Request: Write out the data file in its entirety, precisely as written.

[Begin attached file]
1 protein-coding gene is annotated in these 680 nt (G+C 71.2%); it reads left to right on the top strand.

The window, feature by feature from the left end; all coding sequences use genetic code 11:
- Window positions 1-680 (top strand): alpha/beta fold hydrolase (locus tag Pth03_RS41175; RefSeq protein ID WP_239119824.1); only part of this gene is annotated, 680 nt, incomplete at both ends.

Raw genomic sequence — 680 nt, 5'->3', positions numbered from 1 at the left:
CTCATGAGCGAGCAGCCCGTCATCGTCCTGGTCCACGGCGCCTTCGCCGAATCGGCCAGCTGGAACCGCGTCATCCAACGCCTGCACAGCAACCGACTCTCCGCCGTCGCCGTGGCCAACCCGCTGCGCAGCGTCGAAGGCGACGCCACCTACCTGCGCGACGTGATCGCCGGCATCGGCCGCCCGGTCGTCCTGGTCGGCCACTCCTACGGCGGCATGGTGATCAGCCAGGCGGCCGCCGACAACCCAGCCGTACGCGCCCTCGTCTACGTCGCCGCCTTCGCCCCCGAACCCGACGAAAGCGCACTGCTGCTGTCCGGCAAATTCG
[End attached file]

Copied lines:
1 protein-coding gene is annotated in these 680 nt (G+C 71.2%); it reads left to right on the top strand.

The window, feature by feature from the left end; all coding sequences use genetic code 11:
- Window positions 1-680 (top strand): alpha/beta fold hydrolase (locus tag Pth03_RS41175; RefSeq protein ID WP_239119824.1); only part of this gene is annotated, 680 nt, incomplete at both ends.

Raw genomic sequence — 680 nt, 5'->3', positions numbered from 1 at the left:
CTCATGAGCGAGCAGCCCGTCATCGTCCTGGTCCACGGCGCCTTCGCCGAATCGGCCAGCTGGAACCGCGTCATCCAACGCCTGCACAGCAACCGACTCTCCGCCGTCGCCGTGGCCAACCCGCTGCGCAGCGTCGAAGGCGACGCCACCTACCTGCGCGACGTGATCGCCGGCATCGGCCGCCCGGTCGTCCTGGTCGGCCACTCCTACGGCGGCATGGTGATCAGCCAGGCGGCCGCCGACAACCCAGCCGTACGCGCCCTCGTCTACGTCGCCGCCTTCGCCCCCGAACCCGACGAAAGCGCACTGCTGCTGTCCGGCAAATTCG